CHAPTER 01.02: MEASURING ERRORS : Relative Approximate Error
In this segment we're going to talk about relative approximate errors. So let's see what the motivation behind this is, that why do we need to talk about relative approximate errors?
So let's suppose if you have f of x equal to 7 e to the power 0.5 x. Somebody's asking you to calculate f prime of 2, and saying, hey, use delta x equal to 0.3, and use this formula to calculate your derivative of the function. This is an approximate formula, because in this case your delta x is not approaching 0, so you're choosing a finite value of delta x to be 0.3 Now somebody says, hey, I'm going to give you another function, which is similar to what you had previously. The only difference is that now the coefficient of this function is, the constant in this function which is multiplied here, is not 7, but 7 times 10 to the power -6. But I still want you to calculate the value of the function, the derivative of the function at 2, and use the same value of delta x, which is 0.3, and use the same formula for the derivative of the function. So the question arises that, what numbers am I going to get for f prime of 2? So I'm going to write these down here, so here I have the function, which is f of x equal to 7 e to the power 0.5 x, here I have the function as 7 times 10 the power -6 e to the power 0.5 x, so same function here as here, except for there's a 10 to the power -6 being multiplied. And here I'm going to show you what f prime of 2 is, and, using delta x equal to 0.3, and here I'm going to show you what f prime of 2 is using delta x equal to 0.15, and then let's go ahead and write those down. So if I take 0.3, what values do I get here? I get 10.265. And what do I get for 0.15? I get 9.8799. Now if it is 10 the power -6 difference here, what's going to happen is that the f prime of 2 which you're going will be same number as here, except for it's multiplied by 10 to the power -6. The number which you're going to get here is 9.8799 times 10 to the power -6. So what you are seeing here is that the approximate error which you are going to get between these two numbers, because this is with delta x equal to 0.3, and this is with delta x equal to 0.15, is going to some number which is going to be of the order of 1 or so, but when you calculate your approximate errors between these two numbers, it's going to be the order of 10 to the power -6. So similar formulas, you are asking to calculate the value of the function at the same point, you are using the same values of delta x, but the values which you are getting, and the approximate errors which you are getting for the two cases differ by 10 to the power -6. It might give you a false impression, in this case that, hey, my approximate error is small, and in this case that the approximate error is large. So that's why we need to define the concept of the relative approximate error. So let's go ahead and do that. So how is relative approximate error defined? It is denoted by epsilon a, where epsilon stands for relative error, and a stands for approximate, is simply defined as approximate error divided by current approximation, or present approximation. So if we look at the first case, let's suppose, where f of x is equal to 7 e to the power 0.5 x, we're asked to calculate f prime of 2, and we are using delta x equal to 0.3, and then we're using delta x equal to 0.15. What we get as the approximate error is what we have at 0.15, the value, which is 9.8799 minus 10.265, so this is the approximate error which we are getting, this is the value of the derivative of the function by using delta x equal to 0.15, this is the value of the derivative of the function we're getting by using delta x equal to 0.3, and this approximate error is turning out to be -0.38474. So the relative error will be the approximate error, which is 0.038474, divided by the current approximation, which is 9.8799. And this number here, for the relative approximate error, is turning out to be -0.0389. And some people will write it as a percentage, so it will be -3.89 percent. Some people also are interested in the absolute relative approximate error, so that will be just the positive of that, or the modulus value of that, absolute value of that, which will be 0.0389, or 3.89 percent. So this is the relative approximate error which you are getting for this case.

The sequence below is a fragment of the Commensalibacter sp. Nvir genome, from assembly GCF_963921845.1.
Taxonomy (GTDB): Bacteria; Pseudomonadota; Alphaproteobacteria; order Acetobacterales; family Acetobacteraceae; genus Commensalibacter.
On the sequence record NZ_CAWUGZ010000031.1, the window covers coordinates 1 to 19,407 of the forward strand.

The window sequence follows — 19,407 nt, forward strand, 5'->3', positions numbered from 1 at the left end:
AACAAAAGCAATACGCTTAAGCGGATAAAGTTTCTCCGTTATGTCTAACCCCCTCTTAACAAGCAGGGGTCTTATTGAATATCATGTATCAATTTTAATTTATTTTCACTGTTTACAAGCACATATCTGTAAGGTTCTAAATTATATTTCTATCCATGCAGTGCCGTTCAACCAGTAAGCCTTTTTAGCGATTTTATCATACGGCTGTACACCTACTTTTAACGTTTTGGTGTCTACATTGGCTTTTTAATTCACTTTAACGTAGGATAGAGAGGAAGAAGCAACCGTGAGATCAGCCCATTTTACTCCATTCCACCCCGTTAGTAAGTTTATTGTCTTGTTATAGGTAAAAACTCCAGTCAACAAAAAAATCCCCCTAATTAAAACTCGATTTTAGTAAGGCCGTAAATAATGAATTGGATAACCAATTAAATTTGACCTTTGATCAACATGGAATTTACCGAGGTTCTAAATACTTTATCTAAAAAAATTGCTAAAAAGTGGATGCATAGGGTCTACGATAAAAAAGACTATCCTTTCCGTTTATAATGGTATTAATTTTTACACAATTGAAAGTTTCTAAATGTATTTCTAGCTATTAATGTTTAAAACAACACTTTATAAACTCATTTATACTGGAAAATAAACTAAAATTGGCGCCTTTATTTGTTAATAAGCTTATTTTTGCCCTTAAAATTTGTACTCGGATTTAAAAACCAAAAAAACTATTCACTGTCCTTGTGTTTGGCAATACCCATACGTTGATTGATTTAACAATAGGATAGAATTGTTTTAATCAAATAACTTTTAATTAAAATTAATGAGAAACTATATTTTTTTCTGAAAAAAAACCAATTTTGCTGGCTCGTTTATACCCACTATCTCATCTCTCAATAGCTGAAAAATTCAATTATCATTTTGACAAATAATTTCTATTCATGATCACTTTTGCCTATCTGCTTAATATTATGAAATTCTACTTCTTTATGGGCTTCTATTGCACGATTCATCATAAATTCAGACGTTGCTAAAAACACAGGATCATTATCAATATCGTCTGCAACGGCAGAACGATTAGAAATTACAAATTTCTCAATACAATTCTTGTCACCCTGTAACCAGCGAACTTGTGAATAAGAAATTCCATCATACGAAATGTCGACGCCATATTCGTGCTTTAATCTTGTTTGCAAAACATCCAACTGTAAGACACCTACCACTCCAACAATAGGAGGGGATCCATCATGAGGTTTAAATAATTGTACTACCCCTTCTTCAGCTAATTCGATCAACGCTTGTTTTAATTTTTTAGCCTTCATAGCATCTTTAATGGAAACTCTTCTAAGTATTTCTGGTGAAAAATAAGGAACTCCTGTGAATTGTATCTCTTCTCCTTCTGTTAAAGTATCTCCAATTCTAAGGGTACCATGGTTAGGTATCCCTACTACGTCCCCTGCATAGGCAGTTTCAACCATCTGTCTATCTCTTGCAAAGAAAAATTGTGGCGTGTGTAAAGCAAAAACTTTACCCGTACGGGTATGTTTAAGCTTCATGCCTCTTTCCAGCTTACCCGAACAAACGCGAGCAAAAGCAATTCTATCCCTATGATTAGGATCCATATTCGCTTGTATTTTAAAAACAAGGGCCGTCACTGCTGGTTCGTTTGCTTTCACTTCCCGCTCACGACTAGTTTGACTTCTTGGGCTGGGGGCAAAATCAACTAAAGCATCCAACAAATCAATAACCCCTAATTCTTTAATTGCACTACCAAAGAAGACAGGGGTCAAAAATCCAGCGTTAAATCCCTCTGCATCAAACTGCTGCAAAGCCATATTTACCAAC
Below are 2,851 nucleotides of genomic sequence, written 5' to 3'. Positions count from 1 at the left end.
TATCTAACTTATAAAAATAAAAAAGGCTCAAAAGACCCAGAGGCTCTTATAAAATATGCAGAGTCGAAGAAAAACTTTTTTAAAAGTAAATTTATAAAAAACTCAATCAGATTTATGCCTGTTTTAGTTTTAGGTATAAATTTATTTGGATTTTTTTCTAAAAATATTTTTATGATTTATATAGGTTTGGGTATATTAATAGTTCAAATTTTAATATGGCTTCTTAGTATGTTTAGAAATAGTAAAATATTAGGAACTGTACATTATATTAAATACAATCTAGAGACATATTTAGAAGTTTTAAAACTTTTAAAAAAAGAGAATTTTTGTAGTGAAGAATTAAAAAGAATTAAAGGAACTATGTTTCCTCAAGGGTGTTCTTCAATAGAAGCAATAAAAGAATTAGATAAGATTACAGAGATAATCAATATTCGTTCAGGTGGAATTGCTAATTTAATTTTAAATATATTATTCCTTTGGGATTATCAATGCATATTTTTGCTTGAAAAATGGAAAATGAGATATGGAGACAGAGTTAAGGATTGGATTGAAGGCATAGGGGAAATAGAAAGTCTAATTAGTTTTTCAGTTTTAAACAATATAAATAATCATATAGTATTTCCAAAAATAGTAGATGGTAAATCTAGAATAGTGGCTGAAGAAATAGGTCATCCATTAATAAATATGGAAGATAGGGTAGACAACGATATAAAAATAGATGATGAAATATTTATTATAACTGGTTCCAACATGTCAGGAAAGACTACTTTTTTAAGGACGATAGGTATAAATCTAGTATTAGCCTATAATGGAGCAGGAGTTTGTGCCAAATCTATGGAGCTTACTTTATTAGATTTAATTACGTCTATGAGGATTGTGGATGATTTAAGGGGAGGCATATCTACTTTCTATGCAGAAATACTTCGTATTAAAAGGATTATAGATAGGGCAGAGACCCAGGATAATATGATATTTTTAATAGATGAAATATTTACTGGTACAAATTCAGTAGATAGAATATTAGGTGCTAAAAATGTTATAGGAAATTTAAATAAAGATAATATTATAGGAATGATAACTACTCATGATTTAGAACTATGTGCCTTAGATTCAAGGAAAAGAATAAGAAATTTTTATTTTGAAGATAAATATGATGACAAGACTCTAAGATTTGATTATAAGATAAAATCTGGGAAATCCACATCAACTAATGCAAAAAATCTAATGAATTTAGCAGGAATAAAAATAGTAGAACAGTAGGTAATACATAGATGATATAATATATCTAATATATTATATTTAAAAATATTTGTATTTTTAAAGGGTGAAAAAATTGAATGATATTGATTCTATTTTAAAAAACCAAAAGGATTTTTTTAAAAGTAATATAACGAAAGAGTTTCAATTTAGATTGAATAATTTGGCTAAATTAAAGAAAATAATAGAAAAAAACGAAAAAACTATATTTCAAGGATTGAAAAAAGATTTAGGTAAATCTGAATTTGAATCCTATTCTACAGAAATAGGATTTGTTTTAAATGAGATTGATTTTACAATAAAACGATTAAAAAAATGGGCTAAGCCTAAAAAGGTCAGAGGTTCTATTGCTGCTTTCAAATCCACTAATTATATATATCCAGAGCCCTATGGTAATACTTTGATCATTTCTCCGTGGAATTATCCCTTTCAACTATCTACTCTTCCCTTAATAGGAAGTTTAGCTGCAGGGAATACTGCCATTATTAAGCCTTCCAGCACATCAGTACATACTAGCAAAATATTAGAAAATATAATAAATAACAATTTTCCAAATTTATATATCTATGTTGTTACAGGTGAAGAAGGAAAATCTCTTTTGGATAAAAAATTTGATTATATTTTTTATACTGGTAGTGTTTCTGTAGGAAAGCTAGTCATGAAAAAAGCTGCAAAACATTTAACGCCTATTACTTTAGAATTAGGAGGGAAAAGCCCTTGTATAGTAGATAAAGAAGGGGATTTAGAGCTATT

Now if we had the other example which I showed you earlier, that if I choose f of x equal to 7 times 10 to the power -6 e to the power 0.5 x, and somebody's asking me to calculate f prime of 2 using again the value of delta x equal to 0.3 and delta x equal to 0.15. In this case what I'm going to get is the approximate error will be whatever value I get for the derivative of the function at 2 by using this value of delta x, and then this value of delta x will be the previous approximation. I'll get 9.8799 times 10 the power -6 minus 10.265 times 10 to the power -6, and the value will turn out to be -0.38474 times 10 the power -6. So your approximate error is a very small quantity, if you just look at it. But your relative error will turn out to be the approximate error divided by the current approximation, which is 9.8799 times 10 to the power -6, which you get as -0.038942, or your -3.8942 percent. And what you are finding out is that the relative error which you are getting for this case here, by having f of x equal to 7 times 10 to the power -6 e to the power 0.5 x is -3.89 percent. And if you look at the previous example, which is right here, in this, the function, the only difference in the function is 7 e to the power 0.5 x. And again the relative error which you are getting here is -3.89 percent, exactly the same quantity. So relative errors are a better judge, or better way of you judging how bad or good your error is. So that's why we have to talk about relative errors. And that's the end of this segment. |